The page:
Bye, ARMM; Hello, BangsamoroBy Malou Guanzon-Apalisok
Cebu Daily News
Except for discredited Moro National Liberation Front (MNLF) leader Nur Misuari, majority of Muslim and Christian leaders representing different sectors hailed the so-called Framework Agreement between the Philippine Government (GPH) and the Moro Islamic Liberation Front (MILF).
The agreement for the new political entity in Muslim Mindanao spells out the general principles that would guide the drafting of a Bangsamoro Basic Law under the sponsorship of the Philippine government. The agreement will eventually put in place a new autonomous political entity called Bangsamoro Juridical Entity to replace, within three to four years, the present Autonomous Region of Muslim Mindanao ARMM.
The name Bangsamoro, in the words of President Benigno Aquino III, “symbolizes and honors the struggles of our forebears in Mindanao” and “celebrates the history and character of that part of our nation.” The Presidential proclamation brought Muslim leaders to tears, as they embraced the peace deal that took more than 15 years to establish.
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The peace deal between the government and the MILF immediately raised doubts about what kind of concessions were traded in the course of negotiations. The suspicions are not without basis because of the country’s experience with the same MILF, which together with the government reached and “initialled” the Memorandum of Agreement on Ancestral Domain (MOA-AD) in 2008.
The MOA-AD during the time of then president Gloria Macapagal-Arroyo would have culminated in the final signing of a covenant between the parties, except for the timely intervention of the High Court which issued a court injunction and later, a decision that struck down the agreement because it violated the Constitution.
The MOA-AD would have added 712 barangays to the existing ARMM configuration. Not only that, then executive secretary Eduardo Ermita hinted of broad powers for the new political body in the areas of defense, natural resources, finance, education and foreign relations. Even on paper, it was a tempting scenario for young Muslims to join the MILF’s clamor for separatism.
Naturally, the pact agitated politicians in North Cotabato, Zamboanga and Iligan who were highly suspicious of the agreement’s effect on their political interests. It was then North Cotabato Vice Gov. Emmanuel Piñol and Zamboanga City Mayor Celso Lobregat who led local government officials in bringing the case before the Supreme Court.
In the wake of the MOA-AD debacle, my favourite Inquirer columnist Manolo Quezon wrote an article where he implied that the negotiation between the MILF and the GPH was chiefly aimed at granting MILF its real purpose—legitimacy abroad. Certainly, the separatist group didn’t believe the Arroyo government would deliver on the substance of the pact, Quezon said in so many words.
Ano sila sinuswerte?
As a rejoinder, I wrote then that even if the MILF waved a document that is sure to be derailed by Congress, or trashed in a plebiscite, the group would have already gained the “respect” of the United States, Australia, European Union governments, and especially the Organization of Islamic Conference. The title of Manolo’s piece: “The Agreement Itself is the Prize”.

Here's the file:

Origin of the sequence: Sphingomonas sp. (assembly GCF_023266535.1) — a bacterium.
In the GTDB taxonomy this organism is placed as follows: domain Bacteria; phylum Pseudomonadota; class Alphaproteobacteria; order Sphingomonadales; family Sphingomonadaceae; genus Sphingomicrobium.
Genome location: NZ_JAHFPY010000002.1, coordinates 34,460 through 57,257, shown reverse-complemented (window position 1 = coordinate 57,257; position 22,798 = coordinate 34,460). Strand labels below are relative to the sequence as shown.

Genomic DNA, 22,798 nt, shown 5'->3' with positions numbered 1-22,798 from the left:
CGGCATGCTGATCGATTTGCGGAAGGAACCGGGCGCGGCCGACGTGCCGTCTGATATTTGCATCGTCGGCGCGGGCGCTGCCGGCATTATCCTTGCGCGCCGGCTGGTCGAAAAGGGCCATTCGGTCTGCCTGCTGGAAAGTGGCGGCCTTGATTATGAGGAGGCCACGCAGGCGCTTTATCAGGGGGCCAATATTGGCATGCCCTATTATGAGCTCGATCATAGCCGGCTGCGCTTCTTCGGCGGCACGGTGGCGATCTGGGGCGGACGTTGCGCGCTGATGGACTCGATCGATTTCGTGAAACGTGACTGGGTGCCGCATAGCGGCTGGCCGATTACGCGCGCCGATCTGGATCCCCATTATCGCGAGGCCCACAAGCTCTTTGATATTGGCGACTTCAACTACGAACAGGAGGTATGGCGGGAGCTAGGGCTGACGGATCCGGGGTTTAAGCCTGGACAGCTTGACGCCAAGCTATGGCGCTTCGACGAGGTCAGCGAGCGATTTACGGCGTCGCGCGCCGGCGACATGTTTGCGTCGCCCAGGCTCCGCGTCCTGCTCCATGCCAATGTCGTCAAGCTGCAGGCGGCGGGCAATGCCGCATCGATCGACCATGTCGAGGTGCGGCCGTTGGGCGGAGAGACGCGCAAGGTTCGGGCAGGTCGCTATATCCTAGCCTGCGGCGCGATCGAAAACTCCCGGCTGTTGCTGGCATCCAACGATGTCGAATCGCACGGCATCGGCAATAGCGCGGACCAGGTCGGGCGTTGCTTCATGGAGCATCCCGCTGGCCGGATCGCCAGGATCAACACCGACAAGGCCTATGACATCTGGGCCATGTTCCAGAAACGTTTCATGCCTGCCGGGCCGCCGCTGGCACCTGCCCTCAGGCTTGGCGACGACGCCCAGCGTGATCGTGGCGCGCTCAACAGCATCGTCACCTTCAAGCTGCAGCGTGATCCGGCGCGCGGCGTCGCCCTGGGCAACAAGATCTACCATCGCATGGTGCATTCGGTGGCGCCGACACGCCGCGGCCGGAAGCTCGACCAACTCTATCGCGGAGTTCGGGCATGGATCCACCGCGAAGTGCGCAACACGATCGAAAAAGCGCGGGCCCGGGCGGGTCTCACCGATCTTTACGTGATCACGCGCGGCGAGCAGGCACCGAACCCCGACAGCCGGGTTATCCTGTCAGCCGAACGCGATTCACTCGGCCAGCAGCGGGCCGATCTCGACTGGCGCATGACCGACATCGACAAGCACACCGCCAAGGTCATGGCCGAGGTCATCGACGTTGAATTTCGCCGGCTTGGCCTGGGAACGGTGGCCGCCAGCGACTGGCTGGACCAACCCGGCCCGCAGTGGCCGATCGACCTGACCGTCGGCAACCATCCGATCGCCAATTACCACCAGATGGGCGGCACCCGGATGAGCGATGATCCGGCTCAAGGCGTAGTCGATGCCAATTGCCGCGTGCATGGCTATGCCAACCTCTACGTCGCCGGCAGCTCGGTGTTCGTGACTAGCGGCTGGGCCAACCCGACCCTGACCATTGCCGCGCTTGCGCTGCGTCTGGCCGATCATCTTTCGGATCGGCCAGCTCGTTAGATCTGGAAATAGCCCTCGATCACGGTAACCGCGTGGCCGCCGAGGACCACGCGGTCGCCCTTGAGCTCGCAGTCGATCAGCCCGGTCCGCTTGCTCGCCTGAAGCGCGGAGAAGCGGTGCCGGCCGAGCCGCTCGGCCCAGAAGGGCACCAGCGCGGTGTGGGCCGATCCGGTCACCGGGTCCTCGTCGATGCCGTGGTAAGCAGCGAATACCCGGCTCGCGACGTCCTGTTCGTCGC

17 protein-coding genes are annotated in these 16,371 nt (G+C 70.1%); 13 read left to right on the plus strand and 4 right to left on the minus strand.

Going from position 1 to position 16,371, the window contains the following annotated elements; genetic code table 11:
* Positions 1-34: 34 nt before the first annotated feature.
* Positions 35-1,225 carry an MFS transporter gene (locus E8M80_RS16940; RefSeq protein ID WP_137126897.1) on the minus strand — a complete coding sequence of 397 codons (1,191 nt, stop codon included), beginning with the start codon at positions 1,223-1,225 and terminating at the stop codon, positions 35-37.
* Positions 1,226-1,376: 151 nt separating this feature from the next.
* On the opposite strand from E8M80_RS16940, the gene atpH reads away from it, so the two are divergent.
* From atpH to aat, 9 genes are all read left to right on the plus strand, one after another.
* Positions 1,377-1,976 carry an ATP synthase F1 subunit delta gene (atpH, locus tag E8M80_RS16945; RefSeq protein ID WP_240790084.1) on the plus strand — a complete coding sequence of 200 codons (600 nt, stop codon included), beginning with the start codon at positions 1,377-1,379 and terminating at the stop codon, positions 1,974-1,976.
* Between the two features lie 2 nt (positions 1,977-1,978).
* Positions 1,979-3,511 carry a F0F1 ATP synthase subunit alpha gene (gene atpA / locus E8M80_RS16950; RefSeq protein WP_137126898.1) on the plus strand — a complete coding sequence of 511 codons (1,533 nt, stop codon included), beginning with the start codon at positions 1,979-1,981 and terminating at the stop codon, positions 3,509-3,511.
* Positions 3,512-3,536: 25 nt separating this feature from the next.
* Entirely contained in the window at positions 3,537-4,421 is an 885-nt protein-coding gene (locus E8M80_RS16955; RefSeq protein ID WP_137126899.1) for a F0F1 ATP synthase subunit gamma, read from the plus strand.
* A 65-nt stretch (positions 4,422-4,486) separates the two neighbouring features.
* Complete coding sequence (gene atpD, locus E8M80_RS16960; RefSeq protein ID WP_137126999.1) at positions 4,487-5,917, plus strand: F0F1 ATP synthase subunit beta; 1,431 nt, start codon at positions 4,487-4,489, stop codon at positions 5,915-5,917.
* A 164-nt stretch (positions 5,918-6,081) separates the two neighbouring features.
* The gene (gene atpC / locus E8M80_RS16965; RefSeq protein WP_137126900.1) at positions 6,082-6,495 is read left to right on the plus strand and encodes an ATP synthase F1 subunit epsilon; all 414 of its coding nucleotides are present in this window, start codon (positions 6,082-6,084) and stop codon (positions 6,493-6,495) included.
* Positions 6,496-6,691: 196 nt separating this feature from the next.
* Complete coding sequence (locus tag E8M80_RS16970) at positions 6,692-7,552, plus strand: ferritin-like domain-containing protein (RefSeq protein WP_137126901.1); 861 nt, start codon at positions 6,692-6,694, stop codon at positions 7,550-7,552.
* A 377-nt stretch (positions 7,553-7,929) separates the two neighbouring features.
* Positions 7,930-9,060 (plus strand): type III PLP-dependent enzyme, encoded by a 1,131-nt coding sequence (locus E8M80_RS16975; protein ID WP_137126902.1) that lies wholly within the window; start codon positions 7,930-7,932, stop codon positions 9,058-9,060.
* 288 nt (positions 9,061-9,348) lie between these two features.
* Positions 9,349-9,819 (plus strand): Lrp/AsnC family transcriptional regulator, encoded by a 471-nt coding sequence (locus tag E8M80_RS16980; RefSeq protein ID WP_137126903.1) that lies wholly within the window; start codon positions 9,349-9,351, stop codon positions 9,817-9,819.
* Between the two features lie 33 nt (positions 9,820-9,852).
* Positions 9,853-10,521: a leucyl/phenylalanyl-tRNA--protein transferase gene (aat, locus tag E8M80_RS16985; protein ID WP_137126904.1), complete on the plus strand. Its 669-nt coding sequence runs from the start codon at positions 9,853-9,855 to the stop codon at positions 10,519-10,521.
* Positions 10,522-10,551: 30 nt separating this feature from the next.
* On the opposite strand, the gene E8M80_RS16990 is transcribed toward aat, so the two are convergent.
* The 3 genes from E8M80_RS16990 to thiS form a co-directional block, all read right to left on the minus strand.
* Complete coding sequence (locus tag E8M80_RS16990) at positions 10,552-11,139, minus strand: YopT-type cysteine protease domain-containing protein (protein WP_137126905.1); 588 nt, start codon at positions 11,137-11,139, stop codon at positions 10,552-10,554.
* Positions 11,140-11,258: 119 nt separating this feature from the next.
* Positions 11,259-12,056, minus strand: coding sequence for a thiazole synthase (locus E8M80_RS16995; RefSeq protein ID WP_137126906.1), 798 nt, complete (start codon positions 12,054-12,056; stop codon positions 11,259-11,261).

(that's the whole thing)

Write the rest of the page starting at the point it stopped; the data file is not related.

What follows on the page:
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The Christian majority in Mindanao must have subjected the Framework Agreement to closer examination to check if the creation of the BJE, subject to the guiding principles of the FA, would alter existing political territories.
According to MindaNews, the would be new autonomous political entity will have for its “core territory the present five-province, two-city Autonomous Region in Muslim Mindanao, the six towns in Lanao del Norte (Baloi, Munai, Nunungan, Pantar, Tagoloan and Tangkal) and the barangays in the towns of Kabacan, Carmen, Aleosan, Pigcawayan, Pikit and Midsayap that voted for inclusion in the 2001 plebiscite; the cities of Cotabato and Isabela in Basilan and all other contiguous areas where there is a resolution of the local government unit or there is a petition of at least ten per cent of the qualified voters in their area.”
I’m not going to interpret this information, but if the reaction of Mindanao politicians is any indication, there are no major changes in political territories, which means the MILF agreed to drop belligerence and work within the aegis of the national government with no conditions, except changing the name of the autonomous region from ARMM to BJE. Still, that is not something to sneeze at because the new set up places the MILF in the center of political and economic power.
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There are many factors that brought about the birth of the Framework Agreement, but chief of that would be the realization by Muslim leaders that time is no longer on their side. The younger Muslim generation has wakened up to a new world where education and new technology, certainly not political extremism, could enable them to achieve economic liberation.
The Muslim separatists are ageing and if their chief goal is really to bring peace and development to Muslim Mindanao they need to act fast or they lose their chance. When that happens, these Muslim leaders become irrelevant.
More from this Column:
- Giant killer of Talisay City
- Euro garapals
- Easter Triduum
- Lessons from Danao
- Lapu-Lapu Liberals and a pocket paradise
Tags: ARMM , Autonomous Region of Muslim Mindanao , Bangsamoro , Bangsamoro Basic Law , framework agreement , Memorandum of Agreement on Ancestral Domain (MOA-AD) , Mindanao , Moro Islamic Liberation Front (MILF) , Moro National Liberation Front (MNLF) , Nur Misuari , Philippine Government , Unrest